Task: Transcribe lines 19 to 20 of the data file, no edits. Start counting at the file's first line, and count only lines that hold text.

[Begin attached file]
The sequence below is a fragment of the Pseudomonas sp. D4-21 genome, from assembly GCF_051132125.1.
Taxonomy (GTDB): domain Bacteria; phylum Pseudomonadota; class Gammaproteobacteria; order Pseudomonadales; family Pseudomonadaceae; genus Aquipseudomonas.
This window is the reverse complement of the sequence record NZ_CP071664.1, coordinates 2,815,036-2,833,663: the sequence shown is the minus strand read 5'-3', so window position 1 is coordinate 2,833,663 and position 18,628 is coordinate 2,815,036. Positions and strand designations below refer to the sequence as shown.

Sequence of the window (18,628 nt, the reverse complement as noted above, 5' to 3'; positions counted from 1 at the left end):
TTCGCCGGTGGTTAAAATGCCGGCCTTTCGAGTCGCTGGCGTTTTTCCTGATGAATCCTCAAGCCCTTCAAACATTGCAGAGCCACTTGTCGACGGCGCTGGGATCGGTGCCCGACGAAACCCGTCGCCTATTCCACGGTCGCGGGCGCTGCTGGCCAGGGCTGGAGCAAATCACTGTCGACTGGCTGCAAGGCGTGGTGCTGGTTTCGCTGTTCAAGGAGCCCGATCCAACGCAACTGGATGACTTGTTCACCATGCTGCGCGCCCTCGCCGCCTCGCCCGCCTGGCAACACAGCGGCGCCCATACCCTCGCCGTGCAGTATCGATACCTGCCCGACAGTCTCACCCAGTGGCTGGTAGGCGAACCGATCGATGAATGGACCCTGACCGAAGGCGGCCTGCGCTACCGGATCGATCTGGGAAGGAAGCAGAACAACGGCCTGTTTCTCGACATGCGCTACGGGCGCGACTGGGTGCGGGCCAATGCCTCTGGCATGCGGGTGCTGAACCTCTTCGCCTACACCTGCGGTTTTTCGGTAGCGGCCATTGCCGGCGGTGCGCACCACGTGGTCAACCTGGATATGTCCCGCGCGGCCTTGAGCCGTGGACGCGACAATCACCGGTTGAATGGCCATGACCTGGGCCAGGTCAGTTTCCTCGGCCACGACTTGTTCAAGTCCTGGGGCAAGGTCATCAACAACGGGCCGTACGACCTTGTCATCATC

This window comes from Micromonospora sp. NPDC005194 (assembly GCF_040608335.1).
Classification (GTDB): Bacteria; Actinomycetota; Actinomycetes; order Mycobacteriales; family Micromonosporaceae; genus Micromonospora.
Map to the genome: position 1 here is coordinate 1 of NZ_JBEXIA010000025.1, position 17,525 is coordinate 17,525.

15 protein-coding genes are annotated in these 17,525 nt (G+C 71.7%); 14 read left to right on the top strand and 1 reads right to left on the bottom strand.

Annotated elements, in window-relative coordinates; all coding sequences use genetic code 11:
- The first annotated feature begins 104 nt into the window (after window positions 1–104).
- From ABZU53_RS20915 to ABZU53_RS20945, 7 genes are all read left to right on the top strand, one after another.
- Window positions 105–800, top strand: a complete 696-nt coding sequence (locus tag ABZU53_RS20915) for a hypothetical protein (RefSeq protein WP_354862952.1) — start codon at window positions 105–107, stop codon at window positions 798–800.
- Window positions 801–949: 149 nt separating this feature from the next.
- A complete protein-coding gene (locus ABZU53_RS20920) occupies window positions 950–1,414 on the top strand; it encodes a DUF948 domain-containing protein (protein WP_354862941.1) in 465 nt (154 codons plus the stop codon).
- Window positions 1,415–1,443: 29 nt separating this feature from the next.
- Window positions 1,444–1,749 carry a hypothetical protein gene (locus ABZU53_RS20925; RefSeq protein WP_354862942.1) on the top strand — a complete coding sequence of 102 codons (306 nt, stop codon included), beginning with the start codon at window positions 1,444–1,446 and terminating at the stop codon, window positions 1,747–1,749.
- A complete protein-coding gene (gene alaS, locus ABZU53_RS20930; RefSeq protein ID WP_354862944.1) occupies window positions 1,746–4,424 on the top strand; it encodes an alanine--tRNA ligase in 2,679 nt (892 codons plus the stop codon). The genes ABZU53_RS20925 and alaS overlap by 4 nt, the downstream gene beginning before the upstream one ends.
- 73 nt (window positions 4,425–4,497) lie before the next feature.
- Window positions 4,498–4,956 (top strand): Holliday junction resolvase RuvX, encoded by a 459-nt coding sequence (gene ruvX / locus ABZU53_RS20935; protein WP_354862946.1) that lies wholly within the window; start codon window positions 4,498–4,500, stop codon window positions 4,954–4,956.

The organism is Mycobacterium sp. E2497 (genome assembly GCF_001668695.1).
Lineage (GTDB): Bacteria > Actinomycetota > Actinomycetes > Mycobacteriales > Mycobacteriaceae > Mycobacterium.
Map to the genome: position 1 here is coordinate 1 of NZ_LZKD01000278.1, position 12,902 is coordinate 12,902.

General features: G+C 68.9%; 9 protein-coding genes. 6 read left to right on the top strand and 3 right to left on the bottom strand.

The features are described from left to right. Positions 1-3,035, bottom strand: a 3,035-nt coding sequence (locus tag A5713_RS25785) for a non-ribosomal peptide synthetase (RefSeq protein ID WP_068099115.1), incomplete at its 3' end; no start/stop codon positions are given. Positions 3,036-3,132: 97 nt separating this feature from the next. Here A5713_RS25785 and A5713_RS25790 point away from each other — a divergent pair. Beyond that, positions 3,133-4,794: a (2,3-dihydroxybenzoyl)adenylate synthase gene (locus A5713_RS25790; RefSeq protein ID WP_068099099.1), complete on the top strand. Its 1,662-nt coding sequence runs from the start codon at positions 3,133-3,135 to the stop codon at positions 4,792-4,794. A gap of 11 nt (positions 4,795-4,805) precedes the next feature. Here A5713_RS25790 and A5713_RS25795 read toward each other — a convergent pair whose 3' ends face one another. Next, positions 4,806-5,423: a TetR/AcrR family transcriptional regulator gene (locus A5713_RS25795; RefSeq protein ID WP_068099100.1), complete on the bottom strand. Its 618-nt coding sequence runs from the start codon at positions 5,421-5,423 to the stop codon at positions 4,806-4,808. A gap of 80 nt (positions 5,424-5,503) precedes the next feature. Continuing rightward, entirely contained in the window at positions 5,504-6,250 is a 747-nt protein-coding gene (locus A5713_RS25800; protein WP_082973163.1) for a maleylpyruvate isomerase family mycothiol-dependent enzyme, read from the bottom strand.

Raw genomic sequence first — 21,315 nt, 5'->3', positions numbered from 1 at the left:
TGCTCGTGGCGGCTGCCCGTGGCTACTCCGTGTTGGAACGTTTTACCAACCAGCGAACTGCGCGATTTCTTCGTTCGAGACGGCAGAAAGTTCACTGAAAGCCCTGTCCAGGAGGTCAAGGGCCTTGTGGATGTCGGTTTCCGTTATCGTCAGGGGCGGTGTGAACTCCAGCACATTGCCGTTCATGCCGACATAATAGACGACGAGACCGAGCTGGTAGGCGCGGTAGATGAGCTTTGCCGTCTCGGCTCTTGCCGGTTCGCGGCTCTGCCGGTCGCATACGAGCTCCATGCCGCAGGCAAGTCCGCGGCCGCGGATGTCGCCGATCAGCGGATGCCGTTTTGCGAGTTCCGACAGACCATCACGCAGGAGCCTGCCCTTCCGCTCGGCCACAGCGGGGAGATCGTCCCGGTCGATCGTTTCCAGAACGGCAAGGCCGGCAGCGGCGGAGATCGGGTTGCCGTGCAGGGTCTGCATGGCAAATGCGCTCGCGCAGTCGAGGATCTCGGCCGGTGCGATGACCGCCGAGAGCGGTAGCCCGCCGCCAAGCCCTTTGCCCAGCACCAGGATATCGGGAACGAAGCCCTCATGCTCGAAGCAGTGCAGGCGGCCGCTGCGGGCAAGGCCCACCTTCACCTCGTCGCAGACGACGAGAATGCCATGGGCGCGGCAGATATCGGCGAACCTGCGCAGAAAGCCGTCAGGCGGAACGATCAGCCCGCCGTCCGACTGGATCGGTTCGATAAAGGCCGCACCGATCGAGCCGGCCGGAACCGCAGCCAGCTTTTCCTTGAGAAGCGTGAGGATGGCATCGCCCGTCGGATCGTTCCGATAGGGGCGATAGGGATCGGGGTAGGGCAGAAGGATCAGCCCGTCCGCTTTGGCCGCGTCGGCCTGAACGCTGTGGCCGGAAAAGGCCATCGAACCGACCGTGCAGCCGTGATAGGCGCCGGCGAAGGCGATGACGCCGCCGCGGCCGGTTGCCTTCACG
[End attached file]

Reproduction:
- 73 nt (window positions 4,425–4,497) lie before the next feature.
- Window positions 4,498–4,956 (top strand): Holliday junction resolvase RuvX, encoded by a 459-nt coding sequence (gene ruvX / locus ABZU53_RS20935; protein WP_354862946.1) that lies wholly within the window; start codon window positions 4,498–4,500, stop codon window positions 4,954–4,956.